Matthew’s Gospel Isn’t Necessary. (Purpose and Persons)

We don't need the gospel of Matthew. I mean, really, why do we need his extremely long gospel with its unnecessary genealogy and innumerable Old Testament references? Why couldn’t we just read Mark, Luke, and John and be done with it? This would mean one less book of the Bible to read. Isn’t there enough of Jesus in the three other gospels? Like they say, too much of a good thing…

Why couldn't Matthew have just been happy with the writings of those other guys? Was Matthew jealous of Mark's gospel? Was he thinking: "Mark thinks he can write about Jesus; oh yeah? I'll show him. I'll write an even longer gospel." Is that what’s going on?  

Was Matthew trying to make a name for himself? Was he thinking he could make some money if he wrote a book about Jesus? Heck, he was a tax collector and they were known to be shady individuals, right? So why did Matthew write another gospel? WHY AM I ASKING SO MANY QUESTIONS?

The truth is each of the gospel writers, Matthew, Mark, Luke, and Jose, (just kidding), were writing with a particular people and purpose in mind. It’s like writing a letter or an email. You write with a particular person or group in mind, whether that be a business, a relative, or a friend. You know who you are writing to and what that recipient is like. If you’re corresponding with someone you also have a particular purpose in mind. For example, you may want to write your friend and remind him he owes you $50 bucks for when his wiener dog barfed on your sofa. Whatever it is, you have a purpose and person in mind when you write.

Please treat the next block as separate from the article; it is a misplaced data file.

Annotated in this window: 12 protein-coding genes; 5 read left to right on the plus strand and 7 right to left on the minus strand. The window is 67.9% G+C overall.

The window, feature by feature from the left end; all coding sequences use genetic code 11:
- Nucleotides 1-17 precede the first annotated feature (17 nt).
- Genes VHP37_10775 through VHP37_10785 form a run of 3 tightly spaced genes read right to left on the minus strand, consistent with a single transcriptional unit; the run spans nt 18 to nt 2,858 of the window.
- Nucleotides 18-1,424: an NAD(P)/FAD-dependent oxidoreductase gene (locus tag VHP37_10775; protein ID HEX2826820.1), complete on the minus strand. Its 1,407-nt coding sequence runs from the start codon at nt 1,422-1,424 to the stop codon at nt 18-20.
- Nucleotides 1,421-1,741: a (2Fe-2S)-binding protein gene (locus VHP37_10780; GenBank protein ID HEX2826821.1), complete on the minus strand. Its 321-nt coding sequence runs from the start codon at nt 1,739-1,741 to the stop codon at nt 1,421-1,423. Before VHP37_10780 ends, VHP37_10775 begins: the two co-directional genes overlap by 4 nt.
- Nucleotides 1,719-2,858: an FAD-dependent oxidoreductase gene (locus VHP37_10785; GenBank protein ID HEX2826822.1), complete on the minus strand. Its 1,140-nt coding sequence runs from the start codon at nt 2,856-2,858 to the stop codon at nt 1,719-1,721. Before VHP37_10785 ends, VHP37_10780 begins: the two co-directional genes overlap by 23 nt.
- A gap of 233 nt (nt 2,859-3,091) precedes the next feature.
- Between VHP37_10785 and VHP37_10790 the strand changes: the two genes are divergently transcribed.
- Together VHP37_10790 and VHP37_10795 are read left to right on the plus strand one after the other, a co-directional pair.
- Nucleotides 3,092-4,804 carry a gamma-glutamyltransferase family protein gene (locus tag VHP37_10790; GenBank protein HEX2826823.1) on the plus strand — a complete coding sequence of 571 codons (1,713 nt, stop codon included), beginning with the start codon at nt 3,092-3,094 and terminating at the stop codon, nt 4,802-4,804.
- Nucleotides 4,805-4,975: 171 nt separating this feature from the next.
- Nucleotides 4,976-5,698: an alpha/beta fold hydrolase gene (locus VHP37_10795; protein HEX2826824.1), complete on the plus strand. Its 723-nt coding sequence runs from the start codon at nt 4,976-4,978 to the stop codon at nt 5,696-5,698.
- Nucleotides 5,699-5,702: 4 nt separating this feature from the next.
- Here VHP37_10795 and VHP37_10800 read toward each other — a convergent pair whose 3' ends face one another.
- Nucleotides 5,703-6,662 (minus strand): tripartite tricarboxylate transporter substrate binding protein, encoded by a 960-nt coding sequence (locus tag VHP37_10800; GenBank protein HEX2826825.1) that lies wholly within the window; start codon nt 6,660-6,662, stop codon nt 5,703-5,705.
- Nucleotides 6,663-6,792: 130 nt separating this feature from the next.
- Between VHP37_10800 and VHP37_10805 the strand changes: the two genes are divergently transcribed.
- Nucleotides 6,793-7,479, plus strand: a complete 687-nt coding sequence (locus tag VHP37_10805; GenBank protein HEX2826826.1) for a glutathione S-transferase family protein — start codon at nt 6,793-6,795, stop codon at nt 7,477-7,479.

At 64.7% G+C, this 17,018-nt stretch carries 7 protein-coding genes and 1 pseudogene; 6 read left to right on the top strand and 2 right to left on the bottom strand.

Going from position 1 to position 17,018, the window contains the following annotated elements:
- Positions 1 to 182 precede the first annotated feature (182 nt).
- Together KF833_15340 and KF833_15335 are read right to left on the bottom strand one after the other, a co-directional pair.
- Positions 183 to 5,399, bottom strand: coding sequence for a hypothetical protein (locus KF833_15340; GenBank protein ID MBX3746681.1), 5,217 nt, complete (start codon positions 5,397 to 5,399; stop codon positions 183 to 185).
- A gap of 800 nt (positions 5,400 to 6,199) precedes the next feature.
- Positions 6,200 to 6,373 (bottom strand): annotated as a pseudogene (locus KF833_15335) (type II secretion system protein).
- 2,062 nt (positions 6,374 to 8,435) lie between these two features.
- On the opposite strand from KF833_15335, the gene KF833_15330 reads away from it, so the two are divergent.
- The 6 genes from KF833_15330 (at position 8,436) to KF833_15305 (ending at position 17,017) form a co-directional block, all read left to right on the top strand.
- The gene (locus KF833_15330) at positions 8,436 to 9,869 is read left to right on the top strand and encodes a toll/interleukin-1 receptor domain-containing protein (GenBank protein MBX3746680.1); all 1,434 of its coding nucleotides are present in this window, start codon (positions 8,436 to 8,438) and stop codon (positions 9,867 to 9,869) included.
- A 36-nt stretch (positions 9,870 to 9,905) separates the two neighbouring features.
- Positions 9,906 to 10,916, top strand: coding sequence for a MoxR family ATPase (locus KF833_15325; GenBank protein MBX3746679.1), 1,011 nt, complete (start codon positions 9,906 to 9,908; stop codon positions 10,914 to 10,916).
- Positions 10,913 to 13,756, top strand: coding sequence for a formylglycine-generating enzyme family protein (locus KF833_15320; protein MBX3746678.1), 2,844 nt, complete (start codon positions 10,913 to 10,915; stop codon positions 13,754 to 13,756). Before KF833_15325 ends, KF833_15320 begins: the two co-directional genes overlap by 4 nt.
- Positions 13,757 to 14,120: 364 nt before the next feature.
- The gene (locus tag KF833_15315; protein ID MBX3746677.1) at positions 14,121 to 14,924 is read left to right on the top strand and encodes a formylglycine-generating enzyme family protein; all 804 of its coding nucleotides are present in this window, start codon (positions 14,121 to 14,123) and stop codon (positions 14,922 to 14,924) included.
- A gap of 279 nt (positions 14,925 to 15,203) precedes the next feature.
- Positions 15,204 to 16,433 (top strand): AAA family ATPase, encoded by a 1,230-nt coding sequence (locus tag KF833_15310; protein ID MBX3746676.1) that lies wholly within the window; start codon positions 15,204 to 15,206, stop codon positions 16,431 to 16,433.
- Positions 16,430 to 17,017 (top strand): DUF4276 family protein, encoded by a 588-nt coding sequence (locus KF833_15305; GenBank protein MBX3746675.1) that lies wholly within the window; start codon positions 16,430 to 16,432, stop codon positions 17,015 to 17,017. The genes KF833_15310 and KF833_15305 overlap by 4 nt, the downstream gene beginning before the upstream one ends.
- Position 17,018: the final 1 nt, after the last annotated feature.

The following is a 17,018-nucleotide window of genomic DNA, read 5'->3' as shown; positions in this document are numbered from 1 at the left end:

Wiener dog
Matthew had person(s) and a purpose in mind with his gospel. His purpose and persons were different than Mark, Luke, or John, who also wrote to a particular people and for a particular purpose. The people Matthew had in mind were the Jews. He was writing with a Jewish audience in mind. As a Jew himself Matthew wanted his fellow Israelites to believe in Jesus. Matthew’s purpose was to show his people Jesus was the Messiah, the anointed one, the Christ, God’s promised Savior. He wanted the Jews to believe that Jesus was the one God had promised since the beginning pages of the Bible. His purpose was to show how Jesus fulfilled the prophecies about the Messiah so the Jewish people would believe in Him as their Savior.

Therefore Matthew’s gospel is filled with a lot of references to the Old Testament. As you read it you’ll see the words “fulfilled” a lot. Matthew tries to highlight how something in Jesus’ life, an action he performed, or a word he spoke, “fulfilled” a prophecy in the Old Testament about the Messiah. Matthew also highlights how Jesus preaching and actions verify and validate Jesus as the Christ. Remember, Matthew wrote his gospel many years after Jesus had died and rose again. In those days there was a lot of pressure from the Jewish leaders for people NOT to believe in Jesus. Part of Matthew’s purpose was validate Jesus’ claims as Messiah and refute the negative claims made by the Pharisees. (Do you think I've used the words people and purpose enough?)

So what’s the big deal? Why is this important? It gives us important context to keep in mind when we read Matthew’s gospel. It helps us see why Matthew may have included information the other writers did not include in their gospels. You may ask: “Why do I need to read this gospel when it’s mainly directed to Jews?” Good question. Gold star! Jesus was the Savior of all men, Jews and non-Jews. Also, Jesus WAS A JEW. (Shocking, I know). If we want to fully understand our Savior, what he has done, the words he spoke, and why he acted in certain situations we need to understand him in the context of his race and history. It would be like watching the movie Braveheart without seeing the first hour of the movie. You’d see a Scottish guy who killed a bunch of folks and yelled FREEDOM at the end, but you wouldn't know why. Knowing the context of the book of Matthew and the context of Jesus as the Messiah will help us better understand the gospel, worship Jesus more deeply, and learn more as we read.

So I guess we do need the gospel of Matthew anyway. 

Dang it.


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